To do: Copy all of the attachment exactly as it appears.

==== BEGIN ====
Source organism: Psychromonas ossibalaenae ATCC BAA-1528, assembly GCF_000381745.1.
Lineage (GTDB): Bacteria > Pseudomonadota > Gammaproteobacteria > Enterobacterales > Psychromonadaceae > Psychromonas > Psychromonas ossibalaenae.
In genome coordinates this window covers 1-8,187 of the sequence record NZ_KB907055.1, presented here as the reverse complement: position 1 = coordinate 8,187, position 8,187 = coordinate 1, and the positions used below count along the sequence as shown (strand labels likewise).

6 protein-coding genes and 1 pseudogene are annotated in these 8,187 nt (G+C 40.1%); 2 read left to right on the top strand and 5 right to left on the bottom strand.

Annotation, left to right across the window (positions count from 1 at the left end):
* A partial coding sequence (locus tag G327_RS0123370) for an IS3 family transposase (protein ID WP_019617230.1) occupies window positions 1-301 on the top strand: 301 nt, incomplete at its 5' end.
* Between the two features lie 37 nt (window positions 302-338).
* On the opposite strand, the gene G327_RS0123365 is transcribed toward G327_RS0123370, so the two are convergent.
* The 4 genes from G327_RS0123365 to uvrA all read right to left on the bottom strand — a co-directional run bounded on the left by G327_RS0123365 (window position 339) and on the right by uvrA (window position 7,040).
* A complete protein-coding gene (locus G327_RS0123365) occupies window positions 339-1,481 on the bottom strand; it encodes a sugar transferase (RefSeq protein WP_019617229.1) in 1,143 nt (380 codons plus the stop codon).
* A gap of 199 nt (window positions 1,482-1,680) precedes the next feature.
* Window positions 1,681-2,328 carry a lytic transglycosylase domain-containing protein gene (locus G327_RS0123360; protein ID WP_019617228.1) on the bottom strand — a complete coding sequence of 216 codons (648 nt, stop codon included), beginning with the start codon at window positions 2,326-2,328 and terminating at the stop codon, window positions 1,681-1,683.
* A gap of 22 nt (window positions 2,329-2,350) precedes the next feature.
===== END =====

Source organism: Psychromonas ossibalaenae ATCC BAA-1528, assembly GCF_000381745.1.
Lineage (GTDB): Bacteria > Pseudomonadota > Gammaproteobacteria > Enterobacterales > Psychromonadaceae > Psychromonas > Psychromonas ossibalaenae.
In genome coordinates this window covers 1-8,187 of the sequence record NZ_KB907055.1, presented here as the reverse complement: position 1 = coordinate 8,187, position 8,187 = coordinate 1, and the positions used below count along the sequence as shown (strand labels likewise).

6 protein-coding genes and 1 pseudogene are annotated in these 8,187 nt (G+C 40.1%); 2 read left to right on the top strand and 5 right to left on the bottom strand.

Annotation, left to right across the window (positions count from 1 at the left end):
* A partial coding sequence (locus tag G327_RS0123370) for an IS3 family transposase (protein ID WP_019617230.1) occupies window positions 1-301 on the top strand: 301 nt, incomplete at its 5' end.
* Between the two features lie 37 nt (window positions 302-338).
* On the opposite strand, the gene G327_RS0123365 is transcribed toward G327_RS0123370, so the two are convergent.
* The 4 genes from G327_RS0123365 to uvrA all read right to left on the bottom strand — a co-directional run bounded on the left by G327_RS0123365 (window position 339) and on the right by uvrA (window position 7,040).
* A complete protein-coding gene (locus G327_RS0123365) occupies window positions 339-1,481 on the bottom strand; it encodes a sugar transferase (RefSeq protein WP_019617229.1) in 1,143 nt (380 codons plus the stop codon).
* A gap of 199 nt (window positions 1,482-1,680) precedes the next feature.
* Window positions 1,681-2,328 carry a lytic transglycosylase domain-containing protein gene (locus G327_RS0123360; protein ID WP_019617228.1) on the bottom strand — a complete coding sequence of 216 codons (648 nt, stop codon included), beginning with the start codon at window positions 2,326-2,328 and terminating at the stop codon, window positions 1,681-1,683.
* A gap of 22 nt (window positions 2,329-2,350) precedes the next feature.